Bacterial RNA has emerged as an important activator of innate immune responses by stimulating Toll-like receptors TLR7 and TLR8 in humans. Guanosine 2'-O-methylation at position 18 (Gm18) in bacterial tRNA was shown to antagonize tRNA-induced TLR7/8 activation, suggesting a potential role of Gm18 as an immune escape mechanism. This modification also occurs in eukaryotic tRNA, yet a physiological immune function remained to be tested. We therefore set out to investigate the immune modulatory role of Gm18 in both prokaryotic and eukaryotic microorganisms, Escherichia coli and Saccharomyces cerevisiae, and in human cells. Using RiboMethSeq analysis we show that mutation of trmH in E. coli, trm3 in S. cereviase, and CRISPR/Cas9-induced knockout of TARBP1 in H. sapiens results in loss of Gm18 within tRNA. Lack of Gm18 across the kingdoms resulted in increased immunostimulation of peripheral blood mononuclear cells when activated by tRNA preparations. In E. coli, lack of 2'-O-methyltransferase trmH also enhanced immune stimulatory properties by whole cellular RNA. In contrast, lack of Gm18 in yeasts and human cells did not affect immunostimulation by whole RNA preparations. When using live E. coli bacteria, lack of trmH did not affect overall immune stimulation although we detected a defined TLR8/RNA-dependent gene expression signature upon E. coli infection. Together, these results demonstrate that Gm18 is a global immune inhibitory tRNA modification across the kingdoms and contributes to tRNA recognition by innate immune cells, but as an individual modification has insufficient potency to modulate recognition of the investigated microorganisms.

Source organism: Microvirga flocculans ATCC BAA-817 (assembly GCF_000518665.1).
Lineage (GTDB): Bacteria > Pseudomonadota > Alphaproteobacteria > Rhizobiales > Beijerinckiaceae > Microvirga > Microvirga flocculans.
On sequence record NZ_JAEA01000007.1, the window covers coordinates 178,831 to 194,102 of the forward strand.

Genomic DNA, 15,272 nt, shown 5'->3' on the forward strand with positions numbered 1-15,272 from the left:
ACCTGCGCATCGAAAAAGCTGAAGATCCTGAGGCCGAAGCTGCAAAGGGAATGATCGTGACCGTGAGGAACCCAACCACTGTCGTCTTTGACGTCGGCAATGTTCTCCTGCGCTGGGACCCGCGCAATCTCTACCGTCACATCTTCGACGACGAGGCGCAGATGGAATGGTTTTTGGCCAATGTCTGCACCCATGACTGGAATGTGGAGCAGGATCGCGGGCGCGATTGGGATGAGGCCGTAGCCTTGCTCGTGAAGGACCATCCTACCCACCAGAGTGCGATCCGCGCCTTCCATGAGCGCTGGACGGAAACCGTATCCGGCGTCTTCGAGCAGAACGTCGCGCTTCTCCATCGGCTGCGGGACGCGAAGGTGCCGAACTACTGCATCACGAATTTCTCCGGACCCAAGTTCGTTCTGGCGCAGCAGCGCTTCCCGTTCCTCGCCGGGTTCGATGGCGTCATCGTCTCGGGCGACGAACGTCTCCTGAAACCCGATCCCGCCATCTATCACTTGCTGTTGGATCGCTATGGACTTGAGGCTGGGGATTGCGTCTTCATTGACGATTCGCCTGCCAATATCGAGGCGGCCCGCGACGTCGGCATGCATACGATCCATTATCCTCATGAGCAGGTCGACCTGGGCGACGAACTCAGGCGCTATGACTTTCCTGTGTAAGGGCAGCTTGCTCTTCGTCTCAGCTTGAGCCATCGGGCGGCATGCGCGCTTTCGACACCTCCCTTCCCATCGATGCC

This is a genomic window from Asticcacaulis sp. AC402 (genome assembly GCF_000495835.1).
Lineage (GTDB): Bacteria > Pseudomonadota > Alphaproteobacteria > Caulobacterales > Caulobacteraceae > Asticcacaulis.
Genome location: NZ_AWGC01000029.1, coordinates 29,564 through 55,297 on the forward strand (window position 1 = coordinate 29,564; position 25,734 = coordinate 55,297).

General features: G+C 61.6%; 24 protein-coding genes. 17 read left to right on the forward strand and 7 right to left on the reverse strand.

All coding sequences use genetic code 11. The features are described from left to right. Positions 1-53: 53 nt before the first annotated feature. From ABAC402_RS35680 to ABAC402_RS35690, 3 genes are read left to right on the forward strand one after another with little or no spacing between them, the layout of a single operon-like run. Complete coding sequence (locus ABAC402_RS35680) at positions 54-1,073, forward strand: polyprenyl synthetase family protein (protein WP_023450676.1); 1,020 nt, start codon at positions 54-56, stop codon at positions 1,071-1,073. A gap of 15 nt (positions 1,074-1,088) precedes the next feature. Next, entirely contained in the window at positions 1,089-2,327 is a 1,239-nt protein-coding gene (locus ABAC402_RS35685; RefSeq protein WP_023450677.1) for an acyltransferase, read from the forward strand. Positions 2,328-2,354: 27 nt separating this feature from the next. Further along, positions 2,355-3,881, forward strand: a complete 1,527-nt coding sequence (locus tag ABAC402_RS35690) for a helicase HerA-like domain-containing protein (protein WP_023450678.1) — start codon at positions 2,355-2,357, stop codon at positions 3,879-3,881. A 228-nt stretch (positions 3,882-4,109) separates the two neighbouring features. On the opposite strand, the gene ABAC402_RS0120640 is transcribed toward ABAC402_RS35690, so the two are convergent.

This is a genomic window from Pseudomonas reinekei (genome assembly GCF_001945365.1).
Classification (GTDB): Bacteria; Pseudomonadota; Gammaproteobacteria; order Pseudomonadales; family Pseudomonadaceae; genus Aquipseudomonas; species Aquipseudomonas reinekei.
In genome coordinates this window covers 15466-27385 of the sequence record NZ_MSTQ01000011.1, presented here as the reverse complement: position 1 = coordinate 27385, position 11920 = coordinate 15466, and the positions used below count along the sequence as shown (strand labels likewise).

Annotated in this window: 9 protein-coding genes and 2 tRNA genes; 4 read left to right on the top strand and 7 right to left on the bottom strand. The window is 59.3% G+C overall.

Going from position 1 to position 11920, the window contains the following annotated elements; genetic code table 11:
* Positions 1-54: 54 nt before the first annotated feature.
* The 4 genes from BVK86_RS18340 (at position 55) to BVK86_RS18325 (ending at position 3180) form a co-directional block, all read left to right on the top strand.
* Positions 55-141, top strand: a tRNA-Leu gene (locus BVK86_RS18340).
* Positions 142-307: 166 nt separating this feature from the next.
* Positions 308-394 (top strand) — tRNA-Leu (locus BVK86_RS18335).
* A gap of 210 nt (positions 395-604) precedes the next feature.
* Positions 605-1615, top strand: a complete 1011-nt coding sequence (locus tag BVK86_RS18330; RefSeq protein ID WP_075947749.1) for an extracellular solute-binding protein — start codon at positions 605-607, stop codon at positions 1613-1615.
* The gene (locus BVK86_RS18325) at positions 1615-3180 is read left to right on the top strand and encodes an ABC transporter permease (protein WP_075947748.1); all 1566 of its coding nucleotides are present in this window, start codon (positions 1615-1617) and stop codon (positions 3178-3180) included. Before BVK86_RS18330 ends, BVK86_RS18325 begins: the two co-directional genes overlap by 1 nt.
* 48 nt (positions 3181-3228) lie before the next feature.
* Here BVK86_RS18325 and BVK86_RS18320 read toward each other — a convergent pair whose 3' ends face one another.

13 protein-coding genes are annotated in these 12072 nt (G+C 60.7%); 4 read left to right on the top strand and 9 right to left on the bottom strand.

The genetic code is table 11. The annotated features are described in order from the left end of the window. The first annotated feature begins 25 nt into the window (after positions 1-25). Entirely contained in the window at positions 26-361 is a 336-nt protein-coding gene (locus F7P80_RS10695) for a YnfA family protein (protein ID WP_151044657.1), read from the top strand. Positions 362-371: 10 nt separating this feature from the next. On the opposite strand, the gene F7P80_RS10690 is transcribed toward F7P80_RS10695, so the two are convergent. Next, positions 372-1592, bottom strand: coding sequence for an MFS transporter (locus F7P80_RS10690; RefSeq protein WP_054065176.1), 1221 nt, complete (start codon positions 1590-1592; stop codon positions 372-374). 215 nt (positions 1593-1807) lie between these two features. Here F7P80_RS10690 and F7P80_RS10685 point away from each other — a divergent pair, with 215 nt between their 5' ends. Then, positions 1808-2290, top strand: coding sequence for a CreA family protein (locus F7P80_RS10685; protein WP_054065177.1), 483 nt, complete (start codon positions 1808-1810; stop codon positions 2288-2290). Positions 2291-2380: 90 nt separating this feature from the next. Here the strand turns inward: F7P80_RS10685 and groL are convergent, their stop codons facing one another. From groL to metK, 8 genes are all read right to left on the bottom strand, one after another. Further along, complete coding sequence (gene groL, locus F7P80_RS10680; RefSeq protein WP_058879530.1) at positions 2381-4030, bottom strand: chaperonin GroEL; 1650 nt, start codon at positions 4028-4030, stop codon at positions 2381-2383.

|Publication status||Published - 01.07.2019|